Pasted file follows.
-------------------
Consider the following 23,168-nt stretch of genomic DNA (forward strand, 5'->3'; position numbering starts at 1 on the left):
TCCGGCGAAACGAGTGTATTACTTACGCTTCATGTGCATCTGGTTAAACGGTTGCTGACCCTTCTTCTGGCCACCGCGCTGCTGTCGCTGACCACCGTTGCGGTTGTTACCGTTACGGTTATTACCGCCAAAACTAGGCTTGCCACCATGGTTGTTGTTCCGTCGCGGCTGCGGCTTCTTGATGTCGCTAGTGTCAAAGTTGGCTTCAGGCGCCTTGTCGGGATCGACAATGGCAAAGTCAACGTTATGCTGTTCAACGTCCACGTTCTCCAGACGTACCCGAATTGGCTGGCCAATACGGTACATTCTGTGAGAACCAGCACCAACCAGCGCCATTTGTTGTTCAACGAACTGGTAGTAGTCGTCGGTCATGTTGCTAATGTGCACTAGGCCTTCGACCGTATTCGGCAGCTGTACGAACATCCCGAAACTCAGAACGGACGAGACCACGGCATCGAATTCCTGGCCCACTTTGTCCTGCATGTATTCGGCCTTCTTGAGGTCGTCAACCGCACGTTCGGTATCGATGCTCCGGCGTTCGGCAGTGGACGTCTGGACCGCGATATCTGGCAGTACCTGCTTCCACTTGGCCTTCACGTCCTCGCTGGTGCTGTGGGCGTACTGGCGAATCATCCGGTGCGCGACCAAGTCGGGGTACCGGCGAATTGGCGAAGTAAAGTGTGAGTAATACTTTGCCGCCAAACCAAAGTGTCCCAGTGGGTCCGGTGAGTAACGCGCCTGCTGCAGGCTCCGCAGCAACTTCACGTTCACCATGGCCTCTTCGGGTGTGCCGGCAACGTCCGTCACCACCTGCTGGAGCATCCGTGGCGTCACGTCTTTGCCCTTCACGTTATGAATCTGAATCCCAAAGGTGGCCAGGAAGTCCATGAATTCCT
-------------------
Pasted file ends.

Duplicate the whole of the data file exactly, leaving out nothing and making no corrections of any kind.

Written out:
Consider the following 23,168-nt stretch of genomic DNA (forward strand, 5'->3'; position numbering starts at 1 on the left):
TCCGGCGAAACGAGTGTATTACTTACGCTTCATGTGCATCTGGTTAAACGGTTGCTGACCCTTCTTCTGGCCACCGCGCTGCTGTCGCTGACCACCGTTGCGGTTGTTACCGTTACGGTTATTACCGCCAAAACTAGGCTTGCCACCATGGTTGTTGTTCCGTCGCGGCTGCGGCTTCTTGATGTCGCTAGTGTCAAAGTTGGCTTCAGGCGCCTTGTCGGGATCGACAATGGCAAAGTCAACGTTATGCTGTTCAACGTCCACGTTCTCCAGACGTACCCGAATTGGCTGGCCAATACGGTACATTCTGTGAGAACCAGCACCAACCAGCGCCATTTGTTGTTCAACGAACTGGTAGTAGTCGTCGGTCATGTTGCTAATGTGCACTAGGCCTTCGACCGTATTCGGCAGCTGTACGAACATCCCGAAACTCAGAACGGACGAGACCACGGCATCGAATTCCTGGCCCACTTTGTCCTGCATGTATTCGGCCTTCTTGAGGTCGTCAACCGCACGTTCGGTATCGATGCTCCGGCGTTCGGCAGTGGACGTCTGGACCGCGATATCTGGCAGTACCTGCTTCCACTTGGCCTTCACGTCCTCGCTGGTGCTGTGGGCGTACTGGCGAATCATCCGGTGCGCGACCAAGTCGGGGTACCGGCGAATTGGCGAAGTAAAGTGTGAGTAATACTTTGCCGCCAAACCAAAGTGTCCCAGTGGGTCCGGTGAGTAACGCGCCTGCTGCAGGCTCCGCAGCAACTTCACGTTCACCATGGCCTCTTCGGGTGTGCCGGCAACGTCCGTCACCACCTGCTGGAGCATCCGTGGCGTCACGTCTTTGCCCTTCACGTTATGAATCTGAATCCCAAAGGTGGCCAGGAAGTCCATGAATTCCT